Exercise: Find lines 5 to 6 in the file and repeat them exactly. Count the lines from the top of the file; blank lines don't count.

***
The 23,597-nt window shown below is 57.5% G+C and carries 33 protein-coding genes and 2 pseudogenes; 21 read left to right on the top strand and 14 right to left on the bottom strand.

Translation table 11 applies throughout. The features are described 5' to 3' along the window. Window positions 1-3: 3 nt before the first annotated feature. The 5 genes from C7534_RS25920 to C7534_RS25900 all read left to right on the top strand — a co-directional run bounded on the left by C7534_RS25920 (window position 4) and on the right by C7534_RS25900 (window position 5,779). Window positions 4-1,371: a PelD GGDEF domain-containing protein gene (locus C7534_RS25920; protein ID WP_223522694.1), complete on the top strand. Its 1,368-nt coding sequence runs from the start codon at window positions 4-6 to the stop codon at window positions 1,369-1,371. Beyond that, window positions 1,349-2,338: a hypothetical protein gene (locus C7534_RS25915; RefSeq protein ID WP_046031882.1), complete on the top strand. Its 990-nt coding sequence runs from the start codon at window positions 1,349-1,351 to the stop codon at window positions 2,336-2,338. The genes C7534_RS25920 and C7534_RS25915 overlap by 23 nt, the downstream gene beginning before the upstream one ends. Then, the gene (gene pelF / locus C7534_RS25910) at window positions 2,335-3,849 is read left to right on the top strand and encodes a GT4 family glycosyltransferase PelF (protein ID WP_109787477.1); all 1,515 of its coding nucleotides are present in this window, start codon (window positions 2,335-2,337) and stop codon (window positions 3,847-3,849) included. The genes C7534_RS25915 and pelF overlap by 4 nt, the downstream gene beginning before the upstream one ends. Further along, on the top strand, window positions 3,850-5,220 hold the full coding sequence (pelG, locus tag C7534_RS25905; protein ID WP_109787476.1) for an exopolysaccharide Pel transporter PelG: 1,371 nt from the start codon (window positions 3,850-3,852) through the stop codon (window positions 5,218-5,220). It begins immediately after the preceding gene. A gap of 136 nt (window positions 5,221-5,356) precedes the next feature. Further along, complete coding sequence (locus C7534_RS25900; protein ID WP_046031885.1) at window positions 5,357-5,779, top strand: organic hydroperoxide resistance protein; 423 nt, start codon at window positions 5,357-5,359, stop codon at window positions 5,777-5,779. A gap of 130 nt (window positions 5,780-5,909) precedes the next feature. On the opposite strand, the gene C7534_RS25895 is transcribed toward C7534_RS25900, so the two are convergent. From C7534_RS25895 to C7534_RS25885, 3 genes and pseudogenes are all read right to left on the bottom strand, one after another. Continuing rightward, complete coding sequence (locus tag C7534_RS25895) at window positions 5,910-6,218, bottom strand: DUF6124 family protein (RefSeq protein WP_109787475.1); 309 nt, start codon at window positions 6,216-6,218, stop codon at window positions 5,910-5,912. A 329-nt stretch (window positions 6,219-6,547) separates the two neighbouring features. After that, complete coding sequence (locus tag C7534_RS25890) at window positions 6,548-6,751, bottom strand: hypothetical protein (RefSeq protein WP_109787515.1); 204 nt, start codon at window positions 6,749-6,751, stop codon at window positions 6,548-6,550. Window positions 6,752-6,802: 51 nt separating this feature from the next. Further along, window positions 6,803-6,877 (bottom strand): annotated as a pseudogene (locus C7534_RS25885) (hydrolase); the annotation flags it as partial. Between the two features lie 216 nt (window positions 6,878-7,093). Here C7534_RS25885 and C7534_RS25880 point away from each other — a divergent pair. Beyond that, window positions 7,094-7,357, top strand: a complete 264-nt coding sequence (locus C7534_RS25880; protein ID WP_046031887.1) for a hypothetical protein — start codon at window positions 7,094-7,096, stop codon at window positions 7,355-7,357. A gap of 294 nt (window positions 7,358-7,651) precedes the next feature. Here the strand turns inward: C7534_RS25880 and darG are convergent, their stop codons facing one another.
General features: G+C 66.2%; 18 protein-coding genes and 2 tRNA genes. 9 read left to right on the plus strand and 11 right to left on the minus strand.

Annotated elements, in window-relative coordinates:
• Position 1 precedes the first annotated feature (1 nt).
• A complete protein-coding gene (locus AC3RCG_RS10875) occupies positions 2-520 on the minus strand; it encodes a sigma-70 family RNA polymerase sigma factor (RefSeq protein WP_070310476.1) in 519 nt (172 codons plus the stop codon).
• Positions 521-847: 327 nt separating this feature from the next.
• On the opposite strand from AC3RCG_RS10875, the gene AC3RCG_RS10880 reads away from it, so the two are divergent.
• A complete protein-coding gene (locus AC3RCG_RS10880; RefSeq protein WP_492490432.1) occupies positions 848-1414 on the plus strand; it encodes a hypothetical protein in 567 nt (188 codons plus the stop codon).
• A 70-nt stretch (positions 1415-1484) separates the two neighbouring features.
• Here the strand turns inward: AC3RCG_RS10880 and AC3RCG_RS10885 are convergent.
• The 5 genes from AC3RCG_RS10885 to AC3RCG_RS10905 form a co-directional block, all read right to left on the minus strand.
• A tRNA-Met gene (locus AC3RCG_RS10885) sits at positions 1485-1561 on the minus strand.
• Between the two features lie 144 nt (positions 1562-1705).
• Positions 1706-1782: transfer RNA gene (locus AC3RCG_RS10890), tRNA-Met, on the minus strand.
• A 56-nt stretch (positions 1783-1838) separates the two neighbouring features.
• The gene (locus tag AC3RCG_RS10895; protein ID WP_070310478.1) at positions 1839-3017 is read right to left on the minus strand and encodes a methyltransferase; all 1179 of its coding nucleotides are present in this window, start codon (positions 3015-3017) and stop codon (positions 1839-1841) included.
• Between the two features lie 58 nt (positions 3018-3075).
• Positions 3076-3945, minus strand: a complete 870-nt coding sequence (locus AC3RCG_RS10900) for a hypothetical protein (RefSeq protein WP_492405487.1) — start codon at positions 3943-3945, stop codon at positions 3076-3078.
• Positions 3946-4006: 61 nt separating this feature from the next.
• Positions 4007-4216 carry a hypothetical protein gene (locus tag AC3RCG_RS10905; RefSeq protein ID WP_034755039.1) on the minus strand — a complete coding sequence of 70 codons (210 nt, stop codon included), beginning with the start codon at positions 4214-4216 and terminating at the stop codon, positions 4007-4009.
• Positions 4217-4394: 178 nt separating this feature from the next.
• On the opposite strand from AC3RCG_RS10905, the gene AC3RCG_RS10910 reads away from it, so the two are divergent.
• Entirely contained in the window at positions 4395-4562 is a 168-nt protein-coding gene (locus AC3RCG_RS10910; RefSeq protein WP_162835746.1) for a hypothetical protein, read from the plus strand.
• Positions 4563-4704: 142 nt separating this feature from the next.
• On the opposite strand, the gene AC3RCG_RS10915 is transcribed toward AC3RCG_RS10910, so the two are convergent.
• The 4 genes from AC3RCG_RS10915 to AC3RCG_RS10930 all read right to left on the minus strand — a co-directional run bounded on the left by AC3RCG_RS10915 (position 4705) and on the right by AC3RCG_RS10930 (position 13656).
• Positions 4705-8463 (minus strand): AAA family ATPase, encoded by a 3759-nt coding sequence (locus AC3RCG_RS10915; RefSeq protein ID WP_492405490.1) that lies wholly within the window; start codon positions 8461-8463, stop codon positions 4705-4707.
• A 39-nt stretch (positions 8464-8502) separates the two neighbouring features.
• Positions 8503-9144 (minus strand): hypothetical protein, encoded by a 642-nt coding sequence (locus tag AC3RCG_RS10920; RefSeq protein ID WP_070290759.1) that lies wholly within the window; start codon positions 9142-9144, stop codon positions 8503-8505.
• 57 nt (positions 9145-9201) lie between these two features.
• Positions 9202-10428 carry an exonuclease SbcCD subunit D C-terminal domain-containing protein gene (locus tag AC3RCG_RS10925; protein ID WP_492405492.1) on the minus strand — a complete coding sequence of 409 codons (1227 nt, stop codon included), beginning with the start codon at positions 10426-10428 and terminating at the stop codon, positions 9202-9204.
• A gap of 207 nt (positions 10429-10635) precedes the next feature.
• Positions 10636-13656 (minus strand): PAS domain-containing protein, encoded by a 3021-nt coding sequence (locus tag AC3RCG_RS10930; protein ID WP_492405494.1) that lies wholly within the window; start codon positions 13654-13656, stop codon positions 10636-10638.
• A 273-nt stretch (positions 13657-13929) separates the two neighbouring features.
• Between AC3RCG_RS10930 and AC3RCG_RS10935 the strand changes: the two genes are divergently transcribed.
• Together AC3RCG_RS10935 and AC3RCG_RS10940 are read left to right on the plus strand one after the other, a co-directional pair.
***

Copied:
• Position 1 precedes the first annotated feature (1 nt).
• A complete protein-coding gene (locus AC3RCG_RS10875) occupies positions 2-520 on the minus strand; it encodes a sigma-70 family RNA polymerase sigma factor (RefSeq protein WP_070310476.1) in 519 nt (172 codons plus the stop codon).